"It is surprising," he says, because he doesn't think that many children die in his region. But Afghanistan is a large country. "It shows us that [in other provinces] they do not care enough about their health."
Fraidoon, 24, who runs a grocery across the street from Ehsan, says he trusts the station absolutely -- both its local programming and its national news. His shop is one of two that sell the envelopes that raise money for the station. A green box with the station's name painted on it sits outside his shop, where completed letters are collected. The station has moved to put more boxes out, in other villages within its estimated 35-mile range, and listeners writing to the station demand even more boxes. Altogether, station officials estimate, about 5,000 Afghans per month participate, raising about $100.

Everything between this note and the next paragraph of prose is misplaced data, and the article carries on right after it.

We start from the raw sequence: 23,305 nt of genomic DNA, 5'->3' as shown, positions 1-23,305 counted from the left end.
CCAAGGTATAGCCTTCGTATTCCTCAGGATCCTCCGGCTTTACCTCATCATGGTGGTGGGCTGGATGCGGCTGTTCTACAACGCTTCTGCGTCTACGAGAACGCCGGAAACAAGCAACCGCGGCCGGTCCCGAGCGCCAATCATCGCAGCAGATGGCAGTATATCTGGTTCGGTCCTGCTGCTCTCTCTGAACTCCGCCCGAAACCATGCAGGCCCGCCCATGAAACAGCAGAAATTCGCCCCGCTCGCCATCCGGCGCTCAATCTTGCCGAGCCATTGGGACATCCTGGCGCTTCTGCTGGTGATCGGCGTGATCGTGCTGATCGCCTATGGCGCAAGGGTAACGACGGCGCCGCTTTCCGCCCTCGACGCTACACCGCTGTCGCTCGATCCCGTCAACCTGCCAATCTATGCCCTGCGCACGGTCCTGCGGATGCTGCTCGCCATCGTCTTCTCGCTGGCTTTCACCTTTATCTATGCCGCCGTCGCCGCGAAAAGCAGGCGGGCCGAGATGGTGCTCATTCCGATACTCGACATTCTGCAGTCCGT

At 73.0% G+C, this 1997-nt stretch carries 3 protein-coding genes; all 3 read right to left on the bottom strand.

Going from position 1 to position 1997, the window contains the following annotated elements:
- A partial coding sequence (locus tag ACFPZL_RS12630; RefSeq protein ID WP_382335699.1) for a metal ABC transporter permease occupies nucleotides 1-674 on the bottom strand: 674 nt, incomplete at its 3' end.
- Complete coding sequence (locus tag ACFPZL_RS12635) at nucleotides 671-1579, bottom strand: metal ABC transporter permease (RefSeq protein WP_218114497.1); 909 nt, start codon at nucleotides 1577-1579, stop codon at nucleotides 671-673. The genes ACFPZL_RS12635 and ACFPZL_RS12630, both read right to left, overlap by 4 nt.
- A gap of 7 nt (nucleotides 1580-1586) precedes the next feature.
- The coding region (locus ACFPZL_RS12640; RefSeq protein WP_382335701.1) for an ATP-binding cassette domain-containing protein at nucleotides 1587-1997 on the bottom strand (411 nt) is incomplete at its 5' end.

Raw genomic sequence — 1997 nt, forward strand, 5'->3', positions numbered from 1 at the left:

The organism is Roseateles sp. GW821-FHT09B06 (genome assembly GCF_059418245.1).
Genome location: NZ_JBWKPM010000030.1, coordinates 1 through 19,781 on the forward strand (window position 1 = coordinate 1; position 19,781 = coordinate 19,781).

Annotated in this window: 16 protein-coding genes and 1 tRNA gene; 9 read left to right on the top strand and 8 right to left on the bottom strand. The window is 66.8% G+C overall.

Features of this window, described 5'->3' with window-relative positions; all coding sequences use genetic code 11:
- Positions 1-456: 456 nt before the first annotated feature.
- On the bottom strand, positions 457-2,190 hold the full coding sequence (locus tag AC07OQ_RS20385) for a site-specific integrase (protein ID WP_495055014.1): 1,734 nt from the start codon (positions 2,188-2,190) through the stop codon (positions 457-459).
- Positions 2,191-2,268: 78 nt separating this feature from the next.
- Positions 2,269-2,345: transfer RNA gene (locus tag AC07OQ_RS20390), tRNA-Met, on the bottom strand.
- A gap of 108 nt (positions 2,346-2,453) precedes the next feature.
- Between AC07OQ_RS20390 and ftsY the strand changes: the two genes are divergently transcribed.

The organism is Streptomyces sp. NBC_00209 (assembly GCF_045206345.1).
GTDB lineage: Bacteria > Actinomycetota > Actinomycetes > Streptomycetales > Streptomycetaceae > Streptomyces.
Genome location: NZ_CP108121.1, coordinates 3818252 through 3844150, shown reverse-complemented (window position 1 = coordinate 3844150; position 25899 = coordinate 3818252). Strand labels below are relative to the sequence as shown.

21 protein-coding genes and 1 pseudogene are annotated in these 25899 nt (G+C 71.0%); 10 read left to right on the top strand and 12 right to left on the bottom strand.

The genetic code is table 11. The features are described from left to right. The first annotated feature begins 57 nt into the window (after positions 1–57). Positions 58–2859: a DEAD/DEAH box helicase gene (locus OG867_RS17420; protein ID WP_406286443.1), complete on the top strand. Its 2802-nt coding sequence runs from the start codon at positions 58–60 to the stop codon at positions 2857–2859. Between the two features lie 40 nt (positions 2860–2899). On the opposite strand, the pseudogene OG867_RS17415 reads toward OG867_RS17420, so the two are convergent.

For stations such as Radio Karabagh, "It's all about scraping together pennies so you can afford a generator and fuel," says Hugo MacPherson, who works with Internews in Afghanistan to set up and support radio stations until they can be self-sufficient.
"We hope not to be here in the next year," he says.
According to Mobarez, the deputy minister, there are now 47 stations operating in Afghanistan: some with national reach, some government-run, some private concerns and many small, local independents, as with Radio Karabagh. With the rise of these more far-flung stations, Afghan villagers are being introduced to one another on two levels: news of the nation is penetrating deeper into the countryside, and the countryside is becoming a subject for its new, local media.
Mohammad Yonous Karabaghi, 42, the deputy manager of the Karabagh station, points to a gift from a listener, plastic flowers in a vase sitting in the station's waiting room. The letters that help support the station sit in stacks near the entryway. The broadcast booth is Spartan but has the essential equipment. Ahmad Zaker Hashimi, a young man who rises at 4:30 a.m. to power up the station's generator for the morning broadcast, is sitting at a computer, editing his own program, "My Village."